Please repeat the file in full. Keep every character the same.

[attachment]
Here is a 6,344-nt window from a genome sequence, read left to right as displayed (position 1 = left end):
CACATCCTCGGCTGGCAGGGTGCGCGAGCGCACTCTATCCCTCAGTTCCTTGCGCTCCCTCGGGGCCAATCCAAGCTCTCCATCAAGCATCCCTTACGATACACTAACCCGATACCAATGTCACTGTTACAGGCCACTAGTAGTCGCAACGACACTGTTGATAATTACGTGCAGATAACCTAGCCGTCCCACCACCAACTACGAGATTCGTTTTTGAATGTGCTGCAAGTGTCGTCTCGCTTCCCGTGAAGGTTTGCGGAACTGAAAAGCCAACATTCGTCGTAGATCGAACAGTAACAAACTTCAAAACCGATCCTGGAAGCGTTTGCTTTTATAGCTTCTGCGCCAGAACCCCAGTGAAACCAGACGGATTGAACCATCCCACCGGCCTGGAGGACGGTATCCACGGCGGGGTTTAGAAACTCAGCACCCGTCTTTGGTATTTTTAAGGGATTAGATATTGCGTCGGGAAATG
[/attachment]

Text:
Here is a 6,344-nt window from a genome sequence, read left to right as displayed (position 1 = left end):
CACATCCTCGGCTGGCAGGGTGCGCGAGCGCACTCTATCCCTCAGTTCCTTGCGCTCCCTCGGGGCCAATCCAAGCTCTCCATCAAGCATCCCTTACGATACACTAACCCGATACCAATGTCACTGTTACAGGCCACTAGTAGTCGCAACGACACTGTTGATAATTACGTGCAGATAACCTAGCCGTCCCACCACCAACTACGAGATTCGTTTTTGAATGTGCTGCAAGTGTCGTCTCGCTTCCCGTGAAGGTTTGCGGAACTGAAAAGCCAACATTCGTCGTAGATCGAACAGTAACAAACTTCAAAACCGATCCTGGAAGCGTTTGCTTTTATAGCTTCTGCGCCAGAACCCCAGTGAAACCAGACGGATTGAACCATCCCACCGGCCTGGAGGACGGTATCCACGGCGGGGTTTAGAAACTCAGCACCCGTCTTTGGTATTTTTAAGGGATTAGATATTGCGTCGGGAAATG